As I understand, Canada is a Commonwealth country; like Australia or New Zealand. I have also been informed that all Commonwealth countries must have the Union Jack in the top left hand side of their flag. Why does this not apply to the Canadian flag? and furthermore, what is the meaning of the maple leaf and the red n white of the flag?
>> I have also been informed that all Commonwealth countries must have the Union Jack in the top left hand side of their flag.
You have, obviously, been informed wrong.
Such a simple answer…
Still there’s the matter of what does all the stuff in the flag mean?
Read more about it:
Maples are plentiful in eastern Canada.
Prior to the adoption of the current flag, in 1965, there had been several Union-Jack-based designs in use.
The maple leaf is just a symbol, and I’ve heard that the red represents the blood of our brave soldiers and the white represents peace. But, I really don’t believe that, myself.
…Bloody fast replies
I’m no expert, but I read somewhere that the Maple leaf is on the flag because Canadians in (the war of 1812)?? in order to distinguish themselves from the enemy, us! (the US)
Since there were so many civilians involved who had no uniforms, the locals (Canadians) actually would pin a maple leaf to their shirts/coats so they would be recognized.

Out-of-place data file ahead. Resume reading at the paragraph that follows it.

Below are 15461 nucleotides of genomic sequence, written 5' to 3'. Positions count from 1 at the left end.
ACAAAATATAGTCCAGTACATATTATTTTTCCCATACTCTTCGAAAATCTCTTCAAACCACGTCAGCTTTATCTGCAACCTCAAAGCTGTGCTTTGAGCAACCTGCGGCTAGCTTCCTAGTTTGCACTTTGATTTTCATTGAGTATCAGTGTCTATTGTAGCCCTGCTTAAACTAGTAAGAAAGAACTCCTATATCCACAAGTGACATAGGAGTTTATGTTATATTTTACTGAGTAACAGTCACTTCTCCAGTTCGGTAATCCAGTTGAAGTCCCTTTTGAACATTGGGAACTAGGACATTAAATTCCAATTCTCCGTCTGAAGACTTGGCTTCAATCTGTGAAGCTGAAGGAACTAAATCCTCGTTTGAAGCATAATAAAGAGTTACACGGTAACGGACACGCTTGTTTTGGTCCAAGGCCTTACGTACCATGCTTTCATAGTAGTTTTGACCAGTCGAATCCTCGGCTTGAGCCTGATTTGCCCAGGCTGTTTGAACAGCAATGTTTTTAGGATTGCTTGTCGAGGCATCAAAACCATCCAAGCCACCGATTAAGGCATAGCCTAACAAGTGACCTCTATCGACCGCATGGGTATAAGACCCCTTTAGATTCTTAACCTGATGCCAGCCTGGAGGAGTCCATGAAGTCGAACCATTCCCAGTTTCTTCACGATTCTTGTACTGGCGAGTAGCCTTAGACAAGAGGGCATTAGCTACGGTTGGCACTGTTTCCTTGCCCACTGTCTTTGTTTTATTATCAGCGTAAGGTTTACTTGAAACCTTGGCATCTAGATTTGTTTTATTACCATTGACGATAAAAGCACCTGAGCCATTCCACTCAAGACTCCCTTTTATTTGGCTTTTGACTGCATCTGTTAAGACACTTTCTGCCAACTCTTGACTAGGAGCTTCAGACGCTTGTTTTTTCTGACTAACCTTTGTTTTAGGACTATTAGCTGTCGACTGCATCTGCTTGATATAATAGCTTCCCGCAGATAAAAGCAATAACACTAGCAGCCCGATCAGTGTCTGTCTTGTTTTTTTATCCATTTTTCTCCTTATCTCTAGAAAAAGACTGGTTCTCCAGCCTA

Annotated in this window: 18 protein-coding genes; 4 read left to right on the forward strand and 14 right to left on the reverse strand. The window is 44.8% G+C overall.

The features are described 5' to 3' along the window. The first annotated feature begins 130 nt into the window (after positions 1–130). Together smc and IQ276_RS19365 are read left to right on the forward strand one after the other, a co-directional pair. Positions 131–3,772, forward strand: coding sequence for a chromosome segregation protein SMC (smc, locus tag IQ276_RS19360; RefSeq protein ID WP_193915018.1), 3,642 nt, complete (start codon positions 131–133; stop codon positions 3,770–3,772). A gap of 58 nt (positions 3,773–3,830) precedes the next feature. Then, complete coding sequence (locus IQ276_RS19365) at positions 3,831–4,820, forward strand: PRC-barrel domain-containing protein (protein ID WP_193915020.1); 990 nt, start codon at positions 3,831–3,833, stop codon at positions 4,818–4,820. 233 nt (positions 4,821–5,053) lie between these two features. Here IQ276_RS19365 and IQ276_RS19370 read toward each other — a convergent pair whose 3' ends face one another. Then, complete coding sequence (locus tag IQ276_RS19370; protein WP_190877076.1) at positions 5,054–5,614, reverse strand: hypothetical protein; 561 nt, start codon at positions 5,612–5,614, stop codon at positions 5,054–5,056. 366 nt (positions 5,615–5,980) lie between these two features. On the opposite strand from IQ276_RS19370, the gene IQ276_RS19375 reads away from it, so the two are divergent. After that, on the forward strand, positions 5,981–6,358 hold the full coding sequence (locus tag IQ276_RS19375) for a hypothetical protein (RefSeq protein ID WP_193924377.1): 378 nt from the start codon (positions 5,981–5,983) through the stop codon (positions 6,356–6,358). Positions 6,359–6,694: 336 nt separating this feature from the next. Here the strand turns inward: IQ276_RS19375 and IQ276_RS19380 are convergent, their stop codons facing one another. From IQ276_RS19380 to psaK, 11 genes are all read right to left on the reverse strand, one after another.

Anyway, that’s kinda how I remember it. I think I’ll see if I can get a cite.
The flag jovan found in this link is known as the Canadian Red Ensign. It came to be used as the flag of the Dominion of Canada until 1965, when the government of the day decided it was time to find a new, genuinely Canadian flag.
A competition was held, asking for citizens to send in submissions suggesting a new flag and explaining why their flag was appropriate.
Most submissions contained some mix of the colours red and white, and occasionally blue. The red and white had been chosen as the official colours of Canada by the King in the early twentieth century (I can’t remember the date or the monarch’s name). The blue was usually used to represent the distinct francophone heritage of the country.
In the end, the committee in Ottawa couldn’t choose a flag from among the submissions, so the decided on the current one, drawn as sort of a composite of some of the best entries. One of the flags that almost won was of similar design, in slightly deeper red, and three leaves (on one stem) in the middle, similar to the design that appears in the bottom of the escutcheon on the Red Ensign.
The current Canadian Flag is a red rectangle whose length is twice its height, bearing in the centre a white square which in turn carries a maple leaf with nine points. (Most national flags of other countries have a length of one-and-a-half-times their height, or approximately so).
I’m not sure on the origin of the maple leaf… but it’s been used as a symbol of the various colonies in Northern North America for centruies. I once, in a magazine, saw an old crest used to represent New France. It had a beaver with a maple leaf in its mouth.